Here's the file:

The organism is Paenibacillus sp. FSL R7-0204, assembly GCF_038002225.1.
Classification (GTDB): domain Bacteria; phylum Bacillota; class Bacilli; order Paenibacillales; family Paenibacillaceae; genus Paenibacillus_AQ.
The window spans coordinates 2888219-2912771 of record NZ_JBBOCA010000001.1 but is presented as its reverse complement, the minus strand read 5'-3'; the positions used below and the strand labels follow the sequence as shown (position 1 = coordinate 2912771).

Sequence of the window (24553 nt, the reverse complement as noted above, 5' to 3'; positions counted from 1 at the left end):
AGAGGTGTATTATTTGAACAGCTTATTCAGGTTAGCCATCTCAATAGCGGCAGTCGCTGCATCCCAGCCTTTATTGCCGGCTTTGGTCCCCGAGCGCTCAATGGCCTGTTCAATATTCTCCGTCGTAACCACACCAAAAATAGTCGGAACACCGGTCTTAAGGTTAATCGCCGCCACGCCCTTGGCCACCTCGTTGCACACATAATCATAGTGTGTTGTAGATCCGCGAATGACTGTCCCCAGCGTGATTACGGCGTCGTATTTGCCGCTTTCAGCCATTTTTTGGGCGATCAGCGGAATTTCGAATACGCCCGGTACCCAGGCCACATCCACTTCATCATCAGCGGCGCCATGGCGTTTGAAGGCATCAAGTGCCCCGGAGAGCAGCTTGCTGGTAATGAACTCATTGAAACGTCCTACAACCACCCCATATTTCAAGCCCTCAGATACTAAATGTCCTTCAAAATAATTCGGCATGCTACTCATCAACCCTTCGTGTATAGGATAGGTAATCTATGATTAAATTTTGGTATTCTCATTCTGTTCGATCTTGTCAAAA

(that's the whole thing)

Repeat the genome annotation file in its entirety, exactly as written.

The organism is Paenibacillus sp. FSL R7-0204, assembly GCF_038002225.1.
Classification (GTDB): domain Bacteria; phylum Bacillota; class Bacilli; order Paenibacillales; family Paenibacillaceae; genus Paenibacillus_AQ.
The window spans coordinates 2888219-2912771 of record NZ_JBBOCA010000001.1 but is presented as its reverse complement, the minus strand read 5'-3'; the positions used below and the strand labels follow the sequence as shown (position 1 = coordinate 2912771).

Sequence of the window (24553 nt, the reverse complement as noted above, 5' to 3'; positions counted from 1 at the left end):
AGAGGTGTATTATTTGAACAGCTTATTCAGGTTAGCCATCTCAATAGCGGCAGTCGCTGCATCCCAGCCTTTATTGCCGGCTTTGGTCCCCGAGCGCTCAATGGCCTGTTCAATATTCTCCGTCGTAACCACACCAAAAATAGTCGGAACACCGGTCTTAAGGTTAATCGCCGCCACGCCCTTGGCCACCTCGTTGCACACATAATCATAGTGTGTTGTAGATCCGCGAATGACTGTCCCCAGCGTGATTACGGCGTCGTATTTGCCGCTTTCAGCCATTTTTTGGGCGATCAGCGGAATTTCGAATACGCCCGGTACCCAGGCCACATCCACTTCATCATCAGCGGCGCCATGGCGTTTGAAGGCATCAAGTGCCCCGGAGAGCAGCTTGCTGGTAATGAACTCATTGAAACGTCCTACAACCACCCCATATTTCAAGCCCTCAGATACTAAATGTCCTTCAAAATAATTCGGCATGCTACTCATCAACCCTTCGTGTATAGGATAGGTAATCTATGATTAAATTTTGGTATTCTCATTCTGTTCGATCTTGTCAAAA